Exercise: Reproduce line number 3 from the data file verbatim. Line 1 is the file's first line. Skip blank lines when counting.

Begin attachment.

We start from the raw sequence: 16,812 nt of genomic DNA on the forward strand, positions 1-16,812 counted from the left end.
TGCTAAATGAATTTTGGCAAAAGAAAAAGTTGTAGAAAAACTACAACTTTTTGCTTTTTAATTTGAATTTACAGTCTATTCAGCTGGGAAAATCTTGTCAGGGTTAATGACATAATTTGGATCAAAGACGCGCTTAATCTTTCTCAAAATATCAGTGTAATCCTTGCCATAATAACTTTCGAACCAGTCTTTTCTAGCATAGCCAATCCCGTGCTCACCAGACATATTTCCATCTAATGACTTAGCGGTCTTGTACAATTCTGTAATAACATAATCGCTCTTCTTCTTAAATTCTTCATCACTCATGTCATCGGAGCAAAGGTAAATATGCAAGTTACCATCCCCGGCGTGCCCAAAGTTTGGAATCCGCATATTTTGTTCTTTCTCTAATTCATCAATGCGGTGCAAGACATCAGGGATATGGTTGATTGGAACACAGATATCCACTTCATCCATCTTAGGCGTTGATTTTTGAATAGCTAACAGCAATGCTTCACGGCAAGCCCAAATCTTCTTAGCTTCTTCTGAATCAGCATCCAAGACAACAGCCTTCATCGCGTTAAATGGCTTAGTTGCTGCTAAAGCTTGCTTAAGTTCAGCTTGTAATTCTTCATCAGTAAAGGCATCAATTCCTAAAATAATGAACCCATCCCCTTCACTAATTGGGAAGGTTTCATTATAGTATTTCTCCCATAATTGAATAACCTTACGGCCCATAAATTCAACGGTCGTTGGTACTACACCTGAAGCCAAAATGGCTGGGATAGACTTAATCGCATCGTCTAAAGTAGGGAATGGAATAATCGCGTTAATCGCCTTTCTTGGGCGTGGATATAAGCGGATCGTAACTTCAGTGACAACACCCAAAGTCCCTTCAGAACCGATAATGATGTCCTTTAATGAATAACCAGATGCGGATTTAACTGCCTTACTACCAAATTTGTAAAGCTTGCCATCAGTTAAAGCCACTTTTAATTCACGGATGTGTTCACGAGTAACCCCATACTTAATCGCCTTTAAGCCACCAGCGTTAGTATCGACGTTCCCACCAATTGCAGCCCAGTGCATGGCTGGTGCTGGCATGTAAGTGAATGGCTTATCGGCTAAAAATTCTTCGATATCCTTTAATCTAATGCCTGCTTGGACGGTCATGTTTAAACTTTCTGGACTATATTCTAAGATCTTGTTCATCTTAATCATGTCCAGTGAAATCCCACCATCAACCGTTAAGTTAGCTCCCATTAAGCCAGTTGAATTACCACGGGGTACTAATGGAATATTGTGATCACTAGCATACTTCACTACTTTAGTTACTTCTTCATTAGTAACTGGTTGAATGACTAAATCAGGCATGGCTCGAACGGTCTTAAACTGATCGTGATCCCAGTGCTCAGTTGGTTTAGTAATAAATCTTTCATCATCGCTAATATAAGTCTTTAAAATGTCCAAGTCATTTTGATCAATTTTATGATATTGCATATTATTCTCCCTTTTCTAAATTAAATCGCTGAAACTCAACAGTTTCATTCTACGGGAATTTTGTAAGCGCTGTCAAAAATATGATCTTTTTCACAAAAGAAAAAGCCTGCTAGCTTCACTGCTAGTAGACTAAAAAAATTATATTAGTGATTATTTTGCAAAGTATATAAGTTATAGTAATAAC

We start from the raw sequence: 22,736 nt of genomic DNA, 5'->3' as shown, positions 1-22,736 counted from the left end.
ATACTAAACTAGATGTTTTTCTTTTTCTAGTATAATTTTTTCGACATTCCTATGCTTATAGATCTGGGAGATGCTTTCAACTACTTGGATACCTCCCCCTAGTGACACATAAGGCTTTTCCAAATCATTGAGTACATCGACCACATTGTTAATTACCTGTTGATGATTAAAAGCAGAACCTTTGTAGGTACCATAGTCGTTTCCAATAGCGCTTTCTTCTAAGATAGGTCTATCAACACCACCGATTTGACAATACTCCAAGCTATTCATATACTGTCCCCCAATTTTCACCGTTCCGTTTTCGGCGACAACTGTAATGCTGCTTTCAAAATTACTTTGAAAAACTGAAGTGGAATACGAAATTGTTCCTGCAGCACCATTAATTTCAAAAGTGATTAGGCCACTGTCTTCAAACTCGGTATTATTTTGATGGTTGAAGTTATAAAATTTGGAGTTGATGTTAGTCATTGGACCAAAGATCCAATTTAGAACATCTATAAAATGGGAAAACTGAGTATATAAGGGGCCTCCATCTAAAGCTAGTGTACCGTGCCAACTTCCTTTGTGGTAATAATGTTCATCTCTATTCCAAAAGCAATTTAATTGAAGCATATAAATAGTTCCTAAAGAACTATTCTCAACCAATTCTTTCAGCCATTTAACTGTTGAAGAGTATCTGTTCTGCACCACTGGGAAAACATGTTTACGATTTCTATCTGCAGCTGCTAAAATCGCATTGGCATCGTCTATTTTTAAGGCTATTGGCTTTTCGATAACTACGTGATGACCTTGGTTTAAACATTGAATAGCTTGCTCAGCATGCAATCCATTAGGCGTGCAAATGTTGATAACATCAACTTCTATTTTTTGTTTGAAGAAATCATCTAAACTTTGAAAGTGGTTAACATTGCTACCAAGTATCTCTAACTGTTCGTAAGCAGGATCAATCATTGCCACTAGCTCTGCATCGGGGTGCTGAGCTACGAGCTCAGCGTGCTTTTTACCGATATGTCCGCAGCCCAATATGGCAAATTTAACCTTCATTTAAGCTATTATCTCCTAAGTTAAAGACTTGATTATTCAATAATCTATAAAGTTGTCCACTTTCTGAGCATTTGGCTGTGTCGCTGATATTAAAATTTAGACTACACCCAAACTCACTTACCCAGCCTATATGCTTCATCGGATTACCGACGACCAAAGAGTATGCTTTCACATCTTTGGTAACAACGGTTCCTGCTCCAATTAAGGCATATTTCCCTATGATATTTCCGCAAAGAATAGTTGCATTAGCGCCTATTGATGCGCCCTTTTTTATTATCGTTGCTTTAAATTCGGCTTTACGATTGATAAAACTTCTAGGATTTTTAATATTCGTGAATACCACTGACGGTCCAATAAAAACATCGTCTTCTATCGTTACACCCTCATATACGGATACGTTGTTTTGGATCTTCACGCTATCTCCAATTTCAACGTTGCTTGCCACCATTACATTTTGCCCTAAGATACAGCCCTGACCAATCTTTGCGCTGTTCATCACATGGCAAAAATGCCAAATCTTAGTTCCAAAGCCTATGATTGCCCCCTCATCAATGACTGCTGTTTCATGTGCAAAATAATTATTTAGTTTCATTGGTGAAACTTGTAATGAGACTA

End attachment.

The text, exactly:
We start from the raw sequence: 22,736 nt of genomic DNA, 5'->3' as shown, positions 1-22,736 counted from the left end.